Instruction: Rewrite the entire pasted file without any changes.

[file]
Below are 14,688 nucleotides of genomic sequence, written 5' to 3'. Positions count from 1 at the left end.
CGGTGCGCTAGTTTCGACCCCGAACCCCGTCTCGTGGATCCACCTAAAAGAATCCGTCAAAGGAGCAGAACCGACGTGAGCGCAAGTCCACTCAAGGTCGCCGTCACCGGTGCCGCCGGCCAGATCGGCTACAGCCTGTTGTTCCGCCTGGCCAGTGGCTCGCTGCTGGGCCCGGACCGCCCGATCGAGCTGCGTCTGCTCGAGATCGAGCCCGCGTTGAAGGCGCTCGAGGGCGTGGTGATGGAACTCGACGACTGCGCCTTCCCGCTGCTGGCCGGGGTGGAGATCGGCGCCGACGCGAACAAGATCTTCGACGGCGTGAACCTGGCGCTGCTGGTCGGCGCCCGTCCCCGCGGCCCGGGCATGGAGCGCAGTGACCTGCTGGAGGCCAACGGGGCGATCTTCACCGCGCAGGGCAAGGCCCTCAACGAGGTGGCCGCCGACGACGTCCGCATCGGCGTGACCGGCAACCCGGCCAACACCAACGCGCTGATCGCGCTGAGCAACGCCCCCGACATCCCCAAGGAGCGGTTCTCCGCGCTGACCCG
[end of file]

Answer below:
Below are 14,688 nucleotides of genomic sequence, written 5' to 3'. Positions count from 1 at the left end.
CGGTGCGCTAGTTTCGACCCCGAACCCCGTCTCGTGGATCCACCTAAAAGAATCCGTCAAAGGAGCAGAACCGACGTGAGCGCAAGTCCACTCAAGGTCGCCGTCACCGGTGCCGCCGGCCAGATCGGCTACAGCCTGTTGTTCCGCCTGGCCAGTGGCTCGCTGCTGGGCCCGGACCGCCCGATCGAGCTGCGTCTGCTCGAGATCGAGCCCGCGTTGAAGGCGCTCGAGGGCGTGGTGATGGAACTCGACGACTGCGCCTTCCCGCTGCTGGCCGGGGTGGAGATCGGCGCCGACGCGAACAAGATCTTCGACGGCGTGAACCTGGCGCTGCTGGTCGGCGCCCGTCCCCGCGGCCCGGGCATGGAGCGCAGTGACCTGCTGGAGGCCAACGGGGCGATCTTCACCGCGCAGGGCAAGGCCCTCAACGAGGTGGCCGCCGACGACGTCCGCATCGGCGTGACCGGCAACCCGGCCAACACCAACGCGCTGATCGCGCTGAGCAACGCCCCCGACATCCCCAAGGAGCGGTTCTCCGCGCTGACCCG